The bill does not change concealed carry provisions for campuses or university buildings, if the college or university is posted, a person cannot enter posted buildings carrying a firearm.  Current law does not allow colleges and universities to post their grounds, just their buildings. The same is true for other buildings.  The LRB analysis states, “The bill eliminates the general prohibition against carrying firearms in specified places, but retains the current law that allows certain persons to post buildings and grounds so that individuals who carry a firearm in violation of the posting commit trespassing.” Craig highlighted that it does not prevent local government entities or small business owners from posting against carrying concealed, says they must post it.

Additionally, the bill:

LRB-2039. Constitutional Carry

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School Referenda in the News

By John Forester | March 23, 2017

Check out this news story on school referenda from the Green Bay Press Gazette.  Great quotes from Superintendents Langenfeld and LaCroix.

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GOP Lawmakers Propose Pension Changes

By John Forester | March 23, 2017

Two Republican lawmakers are proposing to raise the retirement age from 55 to 60 for most new public workers and change the way pension payments are calculated to ensure the future solvency of the state’s pension system. Check out the news article by Molly Beck of the Wisconsin State Journal.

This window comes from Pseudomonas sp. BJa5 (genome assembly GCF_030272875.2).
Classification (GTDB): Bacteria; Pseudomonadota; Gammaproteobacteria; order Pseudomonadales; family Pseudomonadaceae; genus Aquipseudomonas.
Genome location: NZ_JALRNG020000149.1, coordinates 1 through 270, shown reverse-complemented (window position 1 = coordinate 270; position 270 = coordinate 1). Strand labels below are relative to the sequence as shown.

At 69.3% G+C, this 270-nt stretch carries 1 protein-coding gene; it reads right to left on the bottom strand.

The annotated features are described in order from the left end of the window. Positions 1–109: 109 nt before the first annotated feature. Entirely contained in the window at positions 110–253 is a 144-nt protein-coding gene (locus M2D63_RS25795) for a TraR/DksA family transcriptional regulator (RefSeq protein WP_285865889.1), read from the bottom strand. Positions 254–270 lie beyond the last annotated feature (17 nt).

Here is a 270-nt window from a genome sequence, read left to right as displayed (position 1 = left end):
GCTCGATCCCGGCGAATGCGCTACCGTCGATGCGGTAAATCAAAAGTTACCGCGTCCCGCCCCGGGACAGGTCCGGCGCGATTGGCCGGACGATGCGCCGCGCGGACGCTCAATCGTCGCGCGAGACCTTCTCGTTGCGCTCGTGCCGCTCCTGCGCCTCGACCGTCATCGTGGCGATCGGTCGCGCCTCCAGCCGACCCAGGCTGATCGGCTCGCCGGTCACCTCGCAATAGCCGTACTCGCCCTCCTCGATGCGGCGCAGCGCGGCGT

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Marquette Poll: Walker Numbers Up; 80% Support Increasing K-12 Funding

By John Forester | March 23, 2017

From WisPolitics . . .

Governor Scott Walker’s job approval rating climbed in the latest Marquette Law poll, though he also remained underwater.

Forty-five percent approved of the job Walker is doing, while 48 percent disapproved. In October, that split was 42-51.

Franklin noted since spring 2015, after Walker began moving toward a presidential run, the guv’s numbers have been upside down. Still, it’s the best mark he’s had since 49-47 with registered voters just weeks ahead of his 2014 re-election.

Forty-nine percent of registered voters said the state is on the right track, while 47 percent said it is not. That split was 45-51 in August.

On other issues of note:
*80 percent backed increasing K-12 funding, while 17 percent were opposed.

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More Start Date Resolutions

By John Forester | March 22, 2017

Check out the school board resolutions below in support of school start date repeal.

Please forward your letters and resolutions to the SAA.

Drummond Resolution

Shawano Resolution

Elk Mound Letter

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More Information on JFC Hearings

By John Forester | March 22, 2017

We now have more information on the places and times of the six Joint Finance Committee (JFC) hearings on the State Budget Bill.